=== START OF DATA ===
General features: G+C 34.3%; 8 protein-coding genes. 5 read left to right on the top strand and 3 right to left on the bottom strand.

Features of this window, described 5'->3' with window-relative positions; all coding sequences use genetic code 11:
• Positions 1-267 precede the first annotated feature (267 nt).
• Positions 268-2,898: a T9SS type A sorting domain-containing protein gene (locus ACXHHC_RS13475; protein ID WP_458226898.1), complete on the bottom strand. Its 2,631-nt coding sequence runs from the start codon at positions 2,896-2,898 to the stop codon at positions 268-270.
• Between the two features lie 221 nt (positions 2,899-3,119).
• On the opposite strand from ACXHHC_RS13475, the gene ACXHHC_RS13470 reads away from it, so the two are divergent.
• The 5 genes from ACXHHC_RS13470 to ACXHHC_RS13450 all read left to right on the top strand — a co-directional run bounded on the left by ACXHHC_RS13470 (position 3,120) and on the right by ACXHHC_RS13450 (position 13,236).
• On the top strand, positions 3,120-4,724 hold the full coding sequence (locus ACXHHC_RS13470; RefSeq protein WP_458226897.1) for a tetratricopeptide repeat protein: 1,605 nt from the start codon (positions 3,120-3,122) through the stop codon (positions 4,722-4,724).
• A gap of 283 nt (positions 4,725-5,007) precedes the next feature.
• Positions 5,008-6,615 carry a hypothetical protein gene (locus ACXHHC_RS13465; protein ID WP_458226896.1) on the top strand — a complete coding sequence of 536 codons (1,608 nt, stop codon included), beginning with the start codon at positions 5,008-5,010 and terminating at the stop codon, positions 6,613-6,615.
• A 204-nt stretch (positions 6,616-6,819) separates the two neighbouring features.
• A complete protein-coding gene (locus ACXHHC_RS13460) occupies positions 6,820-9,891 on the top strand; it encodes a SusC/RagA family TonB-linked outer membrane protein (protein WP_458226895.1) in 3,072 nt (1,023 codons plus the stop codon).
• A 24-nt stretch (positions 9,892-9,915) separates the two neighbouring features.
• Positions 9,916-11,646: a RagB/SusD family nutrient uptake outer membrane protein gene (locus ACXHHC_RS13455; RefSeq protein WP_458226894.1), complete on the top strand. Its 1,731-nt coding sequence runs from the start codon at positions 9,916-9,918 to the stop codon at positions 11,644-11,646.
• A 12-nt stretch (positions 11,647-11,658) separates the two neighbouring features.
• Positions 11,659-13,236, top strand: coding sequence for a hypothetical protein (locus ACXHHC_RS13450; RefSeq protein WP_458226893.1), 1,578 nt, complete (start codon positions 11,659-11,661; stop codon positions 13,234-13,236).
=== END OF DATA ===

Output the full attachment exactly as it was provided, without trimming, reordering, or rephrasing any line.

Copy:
General features: G+C 34.3%; 8 protein-coding genes. 5 read left to right on the top strand and 3 right to left on the bottom strand.

Features of this window, described 5'->3' with window-relative positions; all coding sequences use genetic code 11:
• Positions 1-267 precede the first annotated feature (267 nt).
• Positions 268-2,898: a T9SS type A sorting domain-containing protein gene (locus ACXHHC_RS13475; protein ID WP_458226898.1), complete on the bottom strand. Its 2,631-nt coding sequence runs from the start codon at positions 2,896-2,898 to the stop codon at positions 268-270.
• Between the two features lie 221 nt (positions 2,899-3,119).
• On the opposite strand from ACXHHC_RS13475, the gene ACXHHC_RS13470 reads away from it, so the two are divergent.
• The 5 genes from ACXHHC_RS13470 to ACXHHC_RS13450 all read left to right on the top strand — a co-directional run bounded on the left by ACXHHC_RS13470 (position 3,120) and on the right by ACXHHC_RS13450 (position 13,236).
• On the top strand, positions 3,120-4,724 hold the full coding sequence (locus ACXHHC_RS13470; RefSeq protein WP_458226897.1) for a tetratricopeptide repeat protein: 1,605 nt from the start codon (positions 3,120-3,122) through the stop codon (positions 4,722-4,724).
• A gap of 283 nt (positions 4,725-5,007) precedes the next feature.
• Positions 5,008-6,615 carry a hypothetical protein gene (locus ACXHHC_RS13465; protein ID WP_458226896.1) on the top strand — a complete coding sequence of 536 codons (1,608 nt, stop codon included), beginning with the start codon at positions 5,008-5,010 and terminating at the stop codon, positions 6,613-6,615.
• A 204-nt stretch (positions 6,616-6,819) separates the two neighbouring features.
• A complete protein-coding gene (locus ACXHHC_RS13460) occupies positions 6,820-9,891 on the top strand; it encodes a SusC/RagA family TonB-linked outer membrane protein (protein WP_458226895.1) in 3,072 nt (1,023 codons plus the stop codon).
• A 24-nt stretch (positions 9,892-9,915) separates the two neighbouring features.
• Positions 9,916-11,646: a RagB/SusD family nutrient uptake outer membrane protein gene (locus ACXHHC_RS13455; RefSeq protein WP_458226894.1), complete on the top strand. Its 1,731-nt coding sequence runs from the start codon at positions 9,916-9,918 to the stop codon at positions 11,644-11,646.
• A 12-nt stretch (positions 11,647-11,658) separates the two neighbouring features.
• Positions 11,659-13,236, top strand: coding sequence for a hypothetical protein (locus ACXHHC_RS13450; RefSeq protein WP_458226893.1), 1,578 nt, complete (start codon positions 11,659-11,661; stop codon positions 13,234-13,236).